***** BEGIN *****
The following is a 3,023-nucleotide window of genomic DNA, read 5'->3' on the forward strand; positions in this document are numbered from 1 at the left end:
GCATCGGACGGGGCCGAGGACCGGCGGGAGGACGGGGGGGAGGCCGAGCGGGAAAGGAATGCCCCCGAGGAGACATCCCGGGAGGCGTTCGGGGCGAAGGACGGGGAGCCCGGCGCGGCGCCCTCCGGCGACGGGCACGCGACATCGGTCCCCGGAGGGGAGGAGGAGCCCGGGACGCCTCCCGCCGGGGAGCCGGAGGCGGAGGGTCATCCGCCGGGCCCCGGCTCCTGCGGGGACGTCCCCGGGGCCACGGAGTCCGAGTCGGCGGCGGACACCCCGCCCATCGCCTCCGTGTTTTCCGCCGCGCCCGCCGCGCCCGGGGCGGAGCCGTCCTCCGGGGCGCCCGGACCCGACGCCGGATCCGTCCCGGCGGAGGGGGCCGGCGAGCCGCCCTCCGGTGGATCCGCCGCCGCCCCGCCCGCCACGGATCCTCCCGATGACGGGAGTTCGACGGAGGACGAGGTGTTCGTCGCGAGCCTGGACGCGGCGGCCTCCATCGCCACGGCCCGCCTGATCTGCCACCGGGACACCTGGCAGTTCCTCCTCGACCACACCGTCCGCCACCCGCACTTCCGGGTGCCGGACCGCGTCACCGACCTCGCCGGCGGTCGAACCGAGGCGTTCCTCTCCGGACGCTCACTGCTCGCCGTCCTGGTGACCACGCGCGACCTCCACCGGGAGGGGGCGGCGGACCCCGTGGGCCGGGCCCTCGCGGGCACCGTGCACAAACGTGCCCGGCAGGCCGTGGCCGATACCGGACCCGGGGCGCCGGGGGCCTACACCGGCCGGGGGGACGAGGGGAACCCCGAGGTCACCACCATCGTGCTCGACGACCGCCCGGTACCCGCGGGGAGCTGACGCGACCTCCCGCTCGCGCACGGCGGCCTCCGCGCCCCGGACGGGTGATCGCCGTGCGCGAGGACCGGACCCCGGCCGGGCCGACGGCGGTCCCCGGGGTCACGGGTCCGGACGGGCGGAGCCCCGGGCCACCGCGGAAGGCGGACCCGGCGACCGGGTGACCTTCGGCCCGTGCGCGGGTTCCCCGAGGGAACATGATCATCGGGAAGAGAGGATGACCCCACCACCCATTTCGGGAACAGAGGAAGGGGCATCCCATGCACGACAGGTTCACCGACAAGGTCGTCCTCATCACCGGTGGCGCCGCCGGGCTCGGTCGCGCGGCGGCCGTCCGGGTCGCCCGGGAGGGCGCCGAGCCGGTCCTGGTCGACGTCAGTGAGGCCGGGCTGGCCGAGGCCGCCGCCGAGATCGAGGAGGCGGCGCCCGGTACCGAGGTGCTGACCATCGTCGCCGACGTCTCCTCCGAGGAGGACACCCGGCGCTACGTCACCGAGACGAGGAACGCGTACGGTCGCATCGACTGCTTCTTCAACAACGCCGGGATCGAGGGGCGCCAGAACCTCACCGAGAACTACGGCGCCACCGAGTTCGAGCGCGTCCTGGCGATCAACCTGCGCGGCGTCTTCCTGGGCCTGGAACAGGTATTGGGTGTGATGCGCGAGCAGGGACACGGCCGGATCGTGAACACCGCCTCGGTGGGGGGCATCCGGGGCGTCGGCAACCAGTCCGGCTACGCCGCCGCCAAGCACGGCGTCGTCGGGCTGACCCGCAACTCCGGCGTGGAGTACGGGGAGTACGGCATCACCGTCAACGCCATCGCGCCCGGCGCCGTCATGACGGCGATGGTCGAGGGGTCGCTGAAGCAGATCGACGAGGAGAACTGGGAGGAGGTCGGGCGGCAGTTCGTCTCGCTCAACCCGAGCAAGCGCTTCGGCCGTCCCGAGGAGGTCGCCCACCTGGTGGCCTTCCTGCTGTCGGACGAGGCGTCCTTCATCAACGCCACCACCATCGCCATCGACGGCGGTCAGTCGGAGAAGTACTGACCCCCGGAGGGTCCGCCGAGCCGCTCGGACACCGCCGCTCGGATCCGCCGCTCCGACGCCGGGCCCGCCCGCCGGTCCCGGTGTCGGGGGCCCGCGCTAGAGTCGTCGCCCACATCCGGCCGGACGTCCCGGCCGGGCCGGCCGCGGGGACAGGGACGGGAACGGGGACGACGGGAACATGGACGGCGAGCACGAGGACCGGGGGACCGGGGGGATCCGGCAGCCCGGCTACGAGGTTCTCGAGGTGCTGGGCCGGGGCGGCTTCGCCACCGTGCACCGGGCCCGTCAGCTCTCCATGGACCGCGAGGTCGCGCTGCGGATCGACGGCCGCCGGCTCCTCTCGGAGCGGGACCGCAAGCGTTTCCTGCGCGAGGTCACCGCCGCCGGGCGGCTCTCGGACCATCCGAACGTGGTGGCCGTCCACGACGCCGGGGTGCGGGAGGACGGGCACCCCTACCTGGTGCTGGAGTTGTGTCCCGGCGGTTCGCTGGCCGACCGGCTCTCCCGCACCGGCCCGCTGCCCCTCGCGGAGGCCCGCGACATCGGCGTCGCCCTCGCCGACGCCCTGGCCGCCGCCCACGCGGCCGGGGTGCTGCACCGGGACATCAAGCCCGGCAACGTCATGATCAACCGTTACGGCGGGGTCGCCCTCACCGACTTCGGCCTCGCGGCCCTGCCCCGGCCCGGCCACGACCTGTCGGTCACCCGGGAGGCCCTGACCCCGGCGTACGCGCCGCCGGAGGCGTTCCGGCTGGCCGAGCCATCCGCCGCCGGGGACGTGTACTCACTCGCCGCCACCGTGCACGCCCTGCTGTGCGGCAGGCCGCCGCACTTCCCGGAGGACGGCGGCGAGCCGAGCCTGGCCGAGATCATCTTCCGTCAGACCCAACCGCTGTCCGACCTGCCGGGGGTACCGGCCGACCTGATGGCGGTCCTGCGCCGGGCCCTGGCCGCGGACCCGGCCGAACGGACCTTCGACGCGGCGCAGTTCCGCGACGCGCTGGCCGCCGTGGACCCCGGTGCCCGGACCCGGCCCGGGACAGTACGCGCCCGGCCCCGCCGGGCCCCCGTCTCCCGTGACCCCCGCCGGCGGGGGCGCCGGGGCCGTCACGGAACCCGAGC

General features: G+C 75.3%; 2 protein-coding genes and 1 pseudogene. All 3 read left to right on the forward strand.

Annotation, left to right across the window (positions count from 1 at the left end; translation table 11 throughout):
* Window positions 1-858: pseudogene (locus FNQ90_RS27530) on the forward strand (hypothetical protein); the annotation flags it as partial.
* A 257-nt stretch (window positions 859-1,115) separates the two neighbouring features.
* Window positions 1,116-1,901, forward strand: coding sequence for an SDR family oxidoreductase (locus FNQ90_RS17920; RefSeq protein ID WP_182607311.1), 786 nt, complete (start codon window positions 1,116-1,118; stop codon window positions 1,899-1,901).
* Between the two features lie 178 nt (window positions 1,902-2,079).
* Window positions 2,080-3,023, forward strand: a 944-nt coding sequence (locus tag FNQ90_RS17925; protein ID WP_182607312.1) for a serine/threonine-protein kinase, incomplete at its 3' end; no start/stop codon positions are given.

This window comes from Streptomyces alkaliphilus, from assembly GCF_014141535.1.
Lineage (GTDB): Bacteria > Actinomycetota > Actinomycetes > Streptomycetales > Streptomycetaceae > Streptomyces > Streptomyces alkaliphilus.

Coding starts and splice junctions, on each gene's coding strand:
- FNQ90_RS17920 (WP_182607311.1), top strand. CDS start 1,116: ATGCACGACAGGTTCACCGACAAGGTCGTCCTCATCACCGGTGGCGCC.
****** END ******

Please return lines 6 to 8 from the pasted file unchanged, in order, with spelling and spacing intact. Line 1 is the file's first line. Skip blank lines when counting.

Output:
* A 257-nt stretch (window positions 859-1,115) separates the two neighbouring features.
* Window positions 1,116-1,901, forward strand: coding sequence for an SDR family oxidoreductase (locus FNQ90_RS17920; RefSeq protein ID WP_182607311.1), 786 nt, complete (start codon window positions 1,116-1,118; stop codon window positions 1,899-1,901).
* Between the two features lie 178 nt (window positions 1,902-2,079).